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  1. Gezere is offline
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    My guns bigger than Scrapper's!

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    Posted On:
    10/16/2005 10:39am

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    Quote Originally Posted by Spunky
    I've read the claims of Takamatsu and Kano being friends, but most research on the subject seems to indicate that he was more likely one of many guest instructors. DakotaJudo has retorted the supposed Takamatsu-den/Judo connection, but I can't remember the details.

    The material I've seen on Gyokushin ryu states that it is thought to have come from (or is based on) Gyokko ryu, and focused on espionage but was known for its sutemi and nagenawa. It was supposedly not openly taught until it mixed with other ryu under the Toda clan. I've heard Gyokushin translated as something like "The Heart of Gyokko" but I don't know how "correct" that is... it makes sense though looking at Gyokushin ryu as being a manifestation of Gyokko's "ninjutsu" elements, and sort of explains that even if it was its own line it was never really independent.

    There is a Hon Tai Gyokushin ryu linked to Gyokko ryu as well, which changed to Izumo ryu??

    There is also mention that Ueno Takashi claimed to be soke of Gyokushin ryu and gave a completely different lineage that started with Sasaki but never passed to the Toda clan at all. It also states that he may now be dead and his version passed to a Kaminage Shigemi.

    And I swear I've read somewhere that the Gyokushin ryu in the Bujinkan is not to be confused with Gyokushin ryu jujutsu (despite both being known for sutemi), but I can't find the source.

    This sounds like some of Buj revisionism. The reason I say that is it is a well know fact that Ueno Takashi taught Gyokushin Ryu Koppo and never refered to it as NINJUTSU. And Hatsumi and Takashi trained together. Now given that Koppo is really another form of Jujutsu, but dealing with more striking methods just like hakuda, goho, and others this isn't a stretch that Gyokushin can be a branch of a other JJ school. In theBugei Ryuha Daijiten there are several listings for Gyokushin Ryu (Seigo Gyokushin Ryu, Mukyu Gokyokusin Ryu, and a few others) NONE are listed as ninjutsu schools. (To note that their isn't bias Hatsumi is listed in the Bugei Ryuha Daijiten as soke of several schools but Gyokushin Ryu Ninpo is not listed nor is Togakure Ryu ninpo)
    ______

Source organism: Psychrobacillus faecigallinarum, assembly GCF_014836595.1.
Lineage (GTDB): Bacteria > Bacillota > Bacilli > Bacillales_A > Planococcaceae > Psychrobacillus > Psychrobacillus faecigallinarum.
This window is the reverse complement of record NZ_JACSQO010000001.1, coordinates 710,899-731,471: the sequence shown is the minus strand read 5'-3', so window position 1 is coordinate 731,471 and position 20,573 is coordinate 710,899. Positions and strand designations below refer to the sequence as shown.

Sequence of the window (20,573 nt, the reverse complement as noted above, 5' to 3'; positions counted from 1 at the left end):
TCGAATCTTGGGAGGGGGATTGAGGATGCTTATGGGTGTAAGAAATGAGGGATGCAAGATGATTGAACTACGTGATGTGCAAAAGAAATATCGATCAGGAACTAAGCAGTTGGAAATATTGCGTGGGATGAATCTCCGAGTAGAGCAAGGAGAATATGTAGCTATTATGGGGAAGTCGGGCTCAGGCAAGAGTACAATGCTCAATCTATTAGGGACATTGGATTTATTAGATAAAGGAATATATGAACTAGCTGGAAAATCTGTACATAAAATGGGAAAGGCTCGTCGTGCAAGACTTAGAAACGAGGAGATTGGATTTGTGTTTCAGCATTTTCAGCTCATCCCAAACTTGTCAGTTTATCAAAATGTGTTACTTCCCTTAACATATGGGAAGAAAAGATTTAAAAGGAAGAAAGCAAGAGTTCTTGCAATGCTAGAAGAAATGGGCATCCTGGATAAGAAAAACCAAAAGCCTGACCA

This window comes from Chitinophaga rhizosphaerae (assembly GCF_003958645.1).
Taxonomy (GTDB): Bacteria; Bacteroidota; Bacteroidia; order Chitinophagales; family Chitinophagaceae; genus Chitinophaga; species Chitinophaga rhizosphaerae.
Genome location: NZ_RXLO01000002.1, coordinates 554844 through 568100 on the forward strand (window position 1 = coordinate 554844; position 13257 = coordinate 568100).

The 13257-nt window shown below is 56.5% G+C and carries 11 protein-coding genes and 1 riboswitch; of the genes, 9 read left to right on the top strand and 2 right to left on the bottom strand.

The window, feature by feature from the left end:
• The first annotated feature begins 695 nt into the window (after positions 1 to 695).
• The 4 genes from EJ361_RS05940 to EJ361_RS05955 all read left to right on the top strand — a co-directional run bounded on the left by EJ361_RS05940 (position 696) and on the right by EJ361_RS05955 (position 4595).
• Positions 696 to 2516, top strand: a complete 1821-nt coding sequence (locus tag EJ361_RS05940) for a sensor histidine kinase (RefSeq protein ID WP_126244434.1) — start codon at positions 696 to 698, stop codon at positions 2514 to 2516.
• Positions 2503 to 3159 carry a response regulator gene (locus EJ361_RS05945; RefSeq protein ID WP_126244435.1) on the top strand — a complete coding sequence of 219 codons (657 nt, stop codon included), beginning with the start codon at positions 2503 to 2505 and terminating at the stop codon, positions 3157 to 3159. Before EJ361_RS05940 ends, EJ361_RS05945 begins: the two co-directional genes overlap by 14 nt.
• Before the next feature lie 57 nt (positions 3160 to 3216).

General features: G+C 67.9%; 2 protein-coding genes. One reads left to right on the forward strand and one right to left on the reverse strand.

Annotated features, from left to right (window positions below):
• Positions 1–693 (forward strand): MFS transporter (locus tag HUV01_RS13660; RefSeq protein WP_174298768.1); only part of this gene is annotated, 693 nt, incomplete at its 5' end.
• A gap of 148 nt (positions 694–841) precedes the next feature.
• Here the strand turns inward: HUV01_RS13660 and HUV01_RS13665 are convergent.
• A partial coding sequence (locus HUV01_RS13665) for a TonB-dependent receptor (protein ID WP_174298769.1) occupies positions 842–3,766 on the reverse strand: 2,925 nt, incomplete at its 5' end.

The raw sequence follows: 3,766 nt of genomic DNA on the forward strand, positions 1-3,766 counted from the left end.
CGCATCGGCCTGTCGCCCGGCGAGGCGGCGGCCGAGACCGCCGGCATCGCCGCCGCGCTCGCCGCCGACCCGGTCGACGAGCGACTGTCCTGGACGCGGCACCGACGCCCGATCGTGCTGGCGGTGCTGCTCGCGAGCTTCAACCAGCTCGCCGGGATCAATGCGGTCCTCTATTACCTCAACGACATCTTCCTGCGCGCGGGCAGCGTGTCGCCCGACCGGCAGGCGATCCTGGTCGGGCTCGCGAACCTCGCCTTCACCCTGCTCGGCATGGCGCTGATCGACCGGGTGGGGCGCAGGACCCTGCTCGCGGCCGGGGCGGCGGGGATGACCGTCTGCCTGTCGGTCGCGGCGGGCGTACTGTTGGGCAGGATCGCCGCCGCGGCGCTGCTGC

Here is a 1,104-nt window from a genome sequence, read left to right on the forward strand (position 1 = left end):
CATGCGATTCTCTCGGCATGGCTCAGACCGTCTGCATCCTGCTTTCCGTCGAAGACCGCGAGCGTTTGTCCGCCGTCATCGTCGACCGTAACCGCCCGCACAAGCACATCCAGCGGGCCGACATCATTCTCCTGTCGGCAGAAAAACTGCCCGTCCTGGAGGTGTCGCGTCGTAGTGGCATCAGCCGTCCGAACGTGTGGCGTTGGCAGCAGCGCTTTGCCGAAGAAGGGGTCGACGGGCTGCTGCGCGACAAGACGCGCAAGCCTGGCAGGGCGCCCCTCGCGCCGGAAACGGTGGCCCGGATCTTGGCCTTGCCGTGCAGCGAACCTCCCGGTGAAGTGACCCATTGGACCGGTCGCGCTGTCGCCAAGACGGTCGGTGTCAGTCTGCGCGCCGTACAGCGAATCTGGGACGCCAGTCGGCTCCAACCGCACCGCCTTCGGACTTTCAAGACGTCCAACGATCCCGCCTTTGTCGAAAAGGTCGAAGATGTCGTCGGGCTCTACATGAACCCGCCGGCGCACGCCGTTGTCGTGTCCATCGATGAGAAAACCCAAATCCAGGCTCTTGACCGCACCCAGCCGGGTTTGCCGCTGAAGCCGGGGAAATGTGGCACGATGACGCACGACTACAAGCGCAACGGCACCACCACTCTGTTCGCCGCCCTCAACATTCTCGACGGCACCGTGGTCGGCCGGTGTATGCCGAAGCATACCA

Xiao Ao Jiang Hu Zhi Dong Fang Bu Bai (Laughing Proud Warrior Invincible Asia) Dark Emperor of Baji!!!

    RIP SOLDIER

    Didn't anyone ever tell him a fat man could never be a ninja
    -Gene, GODHAND

    You can't practice Judo just to win a Judo Match! You practice so that no matter what happens, you can win using Judo!
    The key to fighting two men at once is to be much tougher than both of them.
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  2. dakotajudo is offline
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    Posted On:
    10/16/2005 7:03pm

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     Style: Judo

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    Quote Originally Posted by EVIL ASIA
    Both say that one of the forte of Gyokushin was sutemi waza. It is said that the sutemi of Kodokan Judo comes from Gyokushin as well, but neither Kano nor Mochizuki ever mention ninjutsu.
    Never heard judo sutemi coming from Gyokushin. "the sutemi" - not even sure what that means - different sutemi-waza come from different sources.

    Its obvious, from Koshiki-no-kata, that a least a couple Kodokan sutemi come from Kito (e.g. yoko-wakare). Meik Skoss's article on Tenshin Shinyo Ryu credits that school with sumi-gaeshi specifically, as well as other unspecified masutemi and yokosutemi waza. I would assume this includes the sutemi-waza of Nage-no-kata; this kata was formalized pretty early on and most likely is primarily TSR.

    Quote Originally Posted by EVIL ASIA
    The Buj says Takamatsu taught Kano but it seems odd since they also say Takamatsu didn't like judo when he saw it, so if anyone can clarify this please do.
    I've addressed this a couple times; one of these days I'm going to write a judo myth article, this will be one of the main ones.

    Short answer, Steve Cunningham mentions a Takamatsu of the Kukishin, having taught his tukuiwaza, hiza-guruma, to the Kodokan. I have yet to see anything in any X-kan art that looks like the hiza-guruma of the Kodokan; and hiza-guruma was introduced no later than 1895 (was Takamatsu sprouting hair on his balls by that time?).

    The Cunningham reference is a oral history, based on his rememberances of what his teacher told him. There are some statements of fact in that history that others have challenged.

    The history also mentions that Takamatsu taught weapons to Kano, and that Kano was a weapons expert. If he was, that expertise was not passed along in the Kodokan syllabus.